Europe is still reeling from the horsemeat scandal that has now touched more than a dozen countries. Authorities in Ireland first discovered that popular prepackaged beef products, like lasagna, tested positive for horsemeat. The discovery has prompted product recalls and government investigations across Europe.
Although it can contain a potentially harmful drug, phenylbutazone, health experts believe that the horsemeat poses a low risk to consumers. Nonetheless, the horsemeat scandal has shaken consumer confidence and cast suspicion on the food industry.
Understandably, U.S. businesses and consumers are all asking the same question: could this happen here?
According to experts, the risk of unlabeled “mystery meat” in the United States is considerably lower, largely due to the laws we already have in place. From 2007 to 2011, federal regulations prohibited horse slaughter in this country, all but eliminating the industry. Moreover, under a law that took effect this year, horses that are exported to Canada and Mexico for processing must be officially identified and accompanied by interstate certificates of veterinary inspection.
In the United States, the U.S. Department of Agriculture’s Food Safety and Inspection Service (FSIS) also closely monitors meat production. Under the Federal Meat Inspection Act, slaughter facilities cannot conduct slaughter operations if FSIS inspection personnel are not present and inspecting each carcass. In addition, only federally inspected and passed products can enter interstate commerce or be exported to foreign countries.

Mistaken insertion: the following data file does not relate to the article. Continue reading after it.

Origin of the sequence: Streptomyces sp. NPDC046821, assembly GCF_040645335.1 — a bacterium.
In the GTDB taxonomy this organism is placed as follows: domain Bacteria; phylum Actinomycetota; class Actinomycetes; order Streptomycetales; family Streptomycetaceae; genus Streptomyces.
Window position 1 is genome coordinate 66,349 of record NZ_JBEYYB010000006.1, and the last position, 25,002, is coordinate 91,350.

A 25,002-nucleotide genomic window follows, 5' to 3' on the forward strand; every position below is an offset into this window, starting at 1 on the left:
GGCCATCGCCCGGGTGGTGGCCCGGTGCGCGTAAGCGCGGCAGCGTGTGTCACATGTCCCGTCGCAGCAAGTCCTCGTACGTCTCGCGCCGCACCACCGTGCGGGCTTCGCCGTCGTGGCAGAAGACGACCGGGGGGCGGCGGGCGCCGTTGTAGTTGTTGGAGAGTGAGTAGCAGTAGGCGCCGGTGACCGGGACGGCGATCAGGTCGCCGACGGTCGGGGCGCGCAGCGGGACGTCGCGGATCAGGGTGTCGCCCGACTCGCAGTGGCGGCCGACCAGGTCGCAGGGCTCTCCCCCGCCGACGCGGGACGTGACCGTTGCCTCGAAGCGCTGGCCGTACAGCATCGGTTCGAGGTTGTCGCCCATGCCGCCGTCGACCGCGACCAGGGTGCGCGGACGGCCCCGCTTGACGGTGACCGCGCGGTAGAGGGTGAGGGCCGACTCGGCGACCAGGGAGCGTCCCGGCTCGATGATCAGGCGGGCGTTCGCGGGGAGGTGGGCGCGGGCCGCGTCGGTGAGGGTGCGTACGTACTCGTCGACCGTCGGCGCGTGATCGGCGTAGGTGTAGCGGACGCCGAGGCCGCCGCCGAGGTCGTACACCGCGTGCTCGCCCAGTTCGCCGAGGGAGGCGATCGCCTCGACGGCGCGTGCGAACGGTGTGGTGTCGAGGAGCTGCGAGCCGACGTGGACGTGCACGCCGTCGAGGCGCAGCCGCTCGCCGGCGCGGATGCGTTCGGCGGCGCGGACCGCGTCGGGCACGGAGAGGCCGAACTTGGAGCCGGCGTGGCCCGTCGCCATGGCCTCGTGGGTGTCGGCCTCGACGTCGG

In addition, the European horsemeat scandal is also already prompting new policies and procedures. The FSIS recently announced a new requirement that importers hold shipments of ready-to-eat products containing meat and poultry until they are cleared for foodborne pathogens. The agency also plans to reexamine how beef is tested and how to improve beef slaughter operations.
Of course, that does not mean that the U.S. food industry and federal regulators cannot do more to protect the safety of our food supply. As this European scandal highlights, it is possible to game the system. As a result, U.S. businesses and the USDA will likely be watching the fallout from the European horsemeat scandal very carefully.
If you have any questions about the European horsemeat scandal or would like to discuss how it may impact your business, please contact me, Donald Scarinci, or the Scarinci Hollenbeck attorney with whom you work.